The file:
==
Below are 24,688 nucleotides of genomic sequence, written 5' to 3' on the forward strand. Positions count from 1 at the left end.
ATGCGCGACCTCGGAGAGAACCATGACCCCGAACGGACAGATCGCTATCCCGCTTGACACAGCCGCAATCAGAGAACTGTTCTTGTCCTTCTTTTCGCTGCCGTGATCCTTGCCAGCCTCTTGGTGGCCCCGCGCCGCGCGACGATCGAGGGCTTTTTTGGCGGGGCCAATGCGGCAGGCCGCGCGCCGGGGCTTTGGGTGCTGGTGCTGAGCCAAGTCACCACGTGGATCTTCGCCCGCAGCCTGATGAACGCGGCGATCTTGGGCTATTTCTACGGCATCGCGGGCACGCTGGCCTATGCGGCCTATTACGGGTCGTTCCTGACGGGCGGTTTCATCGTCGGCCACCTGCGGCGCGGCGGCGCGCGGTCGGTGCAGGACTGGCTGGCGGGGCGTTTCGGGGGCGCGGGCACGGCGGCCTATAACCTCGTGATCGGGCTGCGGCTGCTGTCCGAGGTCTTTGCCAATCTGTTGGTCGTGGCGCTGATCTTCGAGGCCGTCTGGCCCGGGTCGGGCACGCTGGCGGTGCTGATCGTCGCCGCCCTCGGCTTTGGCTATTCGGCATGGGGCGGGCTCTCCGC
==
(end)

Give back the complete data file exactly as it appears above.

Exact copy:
Below are 24,688 nucleotides of genomic sequence, written 5' to 3' on the forward strand. Positions count from 1 at the left end.
ATGCGCGACCTCGGAGAGAACCATGACCCCGAACGGACAGATCGCTATCCCGCTTGACACAGCCGCAATCAGAGAACTGTTCTTGTCCTTCTTTTCGCTGCCGTGATCCTTGCCAGCCTCTTGGTGGCCCCGCGCCGCGCGACGATCGAGGGCTTTTTTGGCGGGGCCAATGCGGCAGGCCGCGCGCCGGGGCTTTGGGTGCTGGTGCTGAGCCAAGTCACCACGTGGATCTTCGCCCGCAGCCTGATGAACGCGGCGATCTTGGGCTATTTCTACGGCATCGCGGGCACGCTGGCCTATGCGGCCTATTACGGGTCGTTCCTGACGGGCGGTTTCATCGTCGGCCACCTGCGGCGCGGCGGCGCGCGGTCGGTGCAGGACTGGCTGGCGGGGCGTTTCGGGGGCGCGGGCACGGCGGCCTATAACCTCGTGATCGGGCTGCGGCTGCTGTCCGAGGTCTTTGCCAATCTGTTGGTCGTGGCGCTGATCTTCGAGGCCGTCTGGCCCGGGTCGGGCACGCTGGCGGTGCTGATCGTCGCCGCCCTCGGCTTTGGCTATTCGGCATGGGGCGGGCTCTCCGC